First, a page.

Issuers of news releases, not 7th Wave, Inc. or Nanotechnology Now, are solely responsible for the accuracy of the content.

Bookmark:
Delicious Digg Newsvine Google Yahoo Reddit Magnoliacom Furl Facebook

Related News Press

News and information

Sol-gel capacitor dielectric offers record-high energy storage July 30th, 2015

Controlling Dynamic Behavior of Carbon Nanosheets in Structures Made Possible July 30th, 2015

Newly-Developed Polymers Control Size of Nanoparticles during Production Process July 30th, 2015

Detecting small metallic contaminants in food via magnetization: A practical metallic-contaminant detecting system using three high-Tc RF superconducting quantum interference devices (SQUIDs) July 29th, 2015

Controlling phase changes in solids: Controlling phase changes in solids July 29th, 2015

Physics

Meet the high-performance single-molecule diode: Major milestone in molecular electronics scored by Berkeley Lab and Columbia University team July 29th, 2015

Detecting small metallic contaminants in food via magnetization: A practical metallic-contaminant detecting system using three high-Tc RF superconducting quantum interference devices (SQUIDs) July 29th, 2015

Announcements

Sol-gel capacitor dielectric offers record-high energy storage July 30th, 2015

Controlling Dynamic Behavior of Carbon Nanosheets in Structures Made Possible July 30th, 2015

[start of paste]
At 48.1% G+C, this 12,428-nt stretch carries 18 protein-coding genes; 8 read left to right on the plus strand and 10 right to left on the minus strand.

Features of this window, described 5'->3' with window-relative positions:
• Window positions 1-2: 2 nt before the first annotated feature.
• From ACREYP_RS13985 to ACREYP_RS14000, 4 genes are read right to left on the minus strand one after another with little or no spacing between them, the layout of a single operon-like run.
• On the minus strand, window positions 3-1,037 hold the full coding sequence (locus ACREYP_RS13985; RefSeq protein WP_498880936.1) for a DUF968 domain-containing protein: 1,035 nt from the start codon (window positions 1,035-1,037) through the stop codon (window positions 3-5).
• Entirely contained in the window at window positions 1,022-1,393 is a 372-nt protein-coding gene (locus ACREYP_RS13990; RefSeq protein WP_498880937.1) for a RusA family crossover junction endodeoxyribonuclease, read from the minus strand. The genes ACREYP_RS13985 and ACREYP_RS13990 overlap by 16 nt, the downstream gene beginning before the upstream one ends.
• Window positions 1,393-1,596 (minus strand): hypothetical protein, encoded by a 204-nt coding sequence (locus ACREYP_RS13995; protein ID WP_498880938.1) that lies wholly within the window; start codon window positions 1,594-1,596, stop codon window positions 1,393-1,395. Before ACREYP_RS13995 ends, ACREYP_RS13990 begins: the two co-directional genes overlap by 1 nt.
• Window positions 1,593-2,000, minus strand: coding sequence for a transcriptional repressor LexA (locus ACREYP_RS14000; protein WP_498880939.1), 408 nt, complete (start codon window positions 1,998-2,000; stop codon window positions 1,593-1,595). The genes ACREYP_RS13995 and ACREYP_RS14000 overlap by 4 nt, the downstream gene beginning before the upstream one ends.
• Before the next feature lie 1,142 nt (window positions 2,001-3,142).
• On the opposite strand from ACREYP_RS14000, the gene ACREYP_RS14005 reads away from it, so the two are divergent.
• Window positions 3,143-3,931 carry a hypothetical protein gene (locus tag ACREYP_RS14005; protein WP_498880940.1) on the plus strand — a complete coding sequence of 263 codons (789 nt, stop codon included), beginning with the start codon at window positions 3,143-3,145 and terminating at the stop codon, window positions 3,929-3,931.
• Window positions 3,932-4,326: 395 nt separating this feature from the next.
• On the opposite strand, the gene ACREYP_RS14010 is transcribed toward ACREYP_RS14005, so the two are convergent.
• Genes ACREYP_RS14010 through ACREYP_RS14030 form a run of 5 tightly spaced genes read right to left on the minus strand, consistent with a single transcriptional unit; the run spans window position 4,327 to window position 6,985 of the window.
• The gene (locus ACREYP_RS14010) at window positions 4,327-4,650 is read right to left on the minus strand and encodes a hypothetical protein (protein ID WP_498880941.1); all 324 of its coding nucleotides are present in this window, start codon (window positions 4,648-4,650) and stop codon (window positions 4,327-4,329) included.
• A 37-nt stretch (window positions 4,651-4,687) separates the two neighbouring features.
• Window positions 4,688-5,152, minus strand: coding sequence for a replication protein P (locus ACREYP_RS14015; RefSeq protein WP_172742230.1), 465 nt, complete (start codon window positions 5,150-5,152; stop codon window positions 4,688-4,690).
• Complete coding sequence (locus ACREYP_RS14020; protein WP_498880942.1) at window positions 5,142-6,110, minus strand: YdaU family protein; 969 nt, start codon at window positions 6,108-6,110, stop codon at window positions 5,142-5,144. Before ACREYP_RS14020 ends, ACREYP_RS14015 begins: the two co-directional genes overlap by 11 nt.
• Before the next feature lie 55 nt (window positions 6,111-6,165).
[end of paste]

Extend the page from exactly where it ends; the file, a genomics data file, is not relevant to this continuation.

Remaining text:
Newly-Developed Polymers Control Size of Nanoparticles during Production Process July 30th, 2015

Detecting small metallic contaminants in food via magnetization: A practical metallic-contaminant detecting system using three high-Tc RF superconducting quantum interference devices (SQUIDs) July 29th, 2015

Research partnerships

Newly-Developed Polymers Control Size of Nanoparticles during Production Process July 30th, 2015

Meet the high-performance single-molecule diode: Major milestone in molecular electronics scored by Berkeley Lab and Columbia University team July 29th, 2015

Spintronics: Molecules stabilizing magnetism: Organic molecules fixing the magnetic orientation of a cobalt surface/ building block for a compact and low-cost storage technology/ publication in Nature Materials July 25th, 2015

Stretching the limits on conducting wires July 25th, 2015

Quantum nanoscience

Detecting small metallic contaminants in food via magnetization: A practical metallic-contaminant detecting system using three high-Tc RF superconducting quantum interference devices (SQUIDs) July 29th, 2015

Drawing a line between quantum and classical world: Bell's Inequality fails as a test of the boundary July 21st, 2015

World first: Significant development in the understanding of macroscopic quantum behavior: Researchers from Polytechnique Montréal and Imperial College London demonstrate the wavelike quantum behavior of a polariton condensate on a macroscopic scale and at room temperature July 14th, 2015

The quantum physics of artificial light harvesting: How molecular vibrations make photosynthesis efficient July 13th, 2015

NanoNews-Digest
The latest news from around the world, FREE



  Premium Products
NanoNews-Custom
Only the news you want to read!
 Learn More
NanoTech-Transfer
University Technology Transfer & Patents
 Learn More
NanoStrategies
Full-service, expert consulting
 Learn More











ASP
Nanotechnology Now Featured Books




NNN

The Hunger Project